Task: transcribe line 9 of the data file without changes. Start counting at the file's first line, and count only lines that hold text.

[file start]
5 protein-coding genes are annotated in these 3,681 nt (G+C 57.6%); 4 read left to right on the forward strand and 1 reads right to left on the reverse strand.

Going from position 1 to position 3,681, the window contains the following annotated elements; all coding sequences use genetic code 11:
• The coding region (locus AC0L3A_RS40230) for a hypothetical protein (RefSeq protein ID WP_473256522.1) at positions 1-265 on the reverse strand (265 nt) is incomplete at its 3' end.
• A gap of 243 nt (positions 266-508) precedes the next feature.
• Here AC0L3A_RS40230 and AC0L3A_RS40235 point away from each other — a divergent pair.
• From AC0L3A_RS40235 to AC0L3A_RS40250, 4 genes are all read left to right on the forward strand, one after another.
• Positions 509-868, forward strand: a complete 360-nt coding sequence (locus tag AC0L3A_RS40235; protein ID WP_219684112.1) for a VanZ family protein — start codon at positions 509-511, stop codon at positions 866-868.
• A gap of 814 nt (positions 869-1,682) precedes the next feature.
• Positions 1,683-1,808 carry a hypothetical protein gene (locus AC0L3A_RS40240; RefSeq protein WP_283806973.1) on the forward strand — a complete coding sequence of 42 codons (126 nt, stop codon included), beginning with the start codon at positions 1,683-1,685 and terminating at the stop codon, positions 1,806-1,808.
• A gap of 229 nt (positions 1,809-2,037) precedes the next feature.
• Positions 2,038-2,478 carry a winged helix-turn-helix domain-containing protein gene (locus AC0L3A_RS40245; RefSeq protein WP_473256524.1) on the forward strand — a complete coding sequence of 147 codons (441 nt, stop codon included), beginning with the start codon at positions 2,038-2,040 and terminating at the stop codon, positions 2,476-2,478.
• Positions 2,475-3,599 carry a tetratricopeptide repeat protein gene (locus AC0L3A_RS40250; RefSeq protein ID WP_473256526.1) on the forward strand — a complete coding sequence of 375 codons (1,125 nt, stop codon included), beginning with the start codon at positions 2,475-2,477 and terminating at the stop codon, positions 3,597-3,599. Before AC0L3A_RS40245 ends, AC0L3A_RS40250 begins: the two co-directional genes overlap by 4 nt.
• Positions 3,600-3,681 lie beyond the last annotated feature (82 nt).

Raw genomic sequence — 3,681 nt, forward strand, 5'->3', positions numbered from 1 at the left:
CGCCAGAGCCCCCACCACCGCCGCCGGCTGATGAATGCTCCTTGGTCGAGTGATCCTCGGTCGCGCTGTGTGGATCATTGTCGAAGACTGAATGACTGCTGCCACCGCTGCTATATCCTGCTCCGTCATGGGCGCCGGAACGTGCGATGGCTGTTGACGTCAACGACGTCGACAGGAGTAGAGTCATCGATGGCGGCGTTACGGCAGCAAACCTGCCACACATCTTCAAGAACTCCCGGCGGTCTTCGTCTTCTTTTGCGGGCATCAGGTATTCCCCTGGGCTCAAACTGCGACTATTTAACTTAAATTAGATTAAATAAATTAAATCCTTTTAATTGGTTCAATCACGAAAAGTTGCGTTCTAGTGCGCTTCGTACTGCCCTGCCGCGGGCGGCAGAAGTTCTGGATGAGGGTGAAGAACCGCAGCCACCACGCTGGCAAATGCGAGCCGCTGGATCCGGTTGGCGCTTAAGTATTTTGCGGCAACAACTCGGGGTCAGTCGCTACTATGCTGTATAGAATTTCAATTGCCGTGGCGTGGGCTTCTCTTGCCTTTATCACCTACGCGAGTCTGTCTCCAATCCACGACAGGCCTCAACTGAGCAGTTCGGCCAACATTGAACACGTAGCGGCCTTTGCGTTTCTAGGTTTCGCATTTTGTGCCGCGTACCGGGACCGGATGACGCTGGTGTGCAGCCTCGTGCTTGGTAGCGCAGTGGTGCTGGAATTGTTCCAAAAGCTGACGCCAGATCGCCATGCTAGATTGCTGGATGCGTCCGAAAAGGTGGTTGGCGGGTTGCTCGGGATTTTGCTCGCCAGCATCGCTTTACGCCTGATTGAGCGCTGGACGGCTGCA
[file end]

• Positions 1,683-1,808 carry a hypothetical protein gene (locus AC0L3A_RS40240; RefSeq protein WP_283806973.1) on the forward strand — a complete coding sequence of 42 codons (126 nt, stop codon included), beginning with the start codon at positions 1,683-1,685 and terminating at the stop codon, positions 1,806-1,808.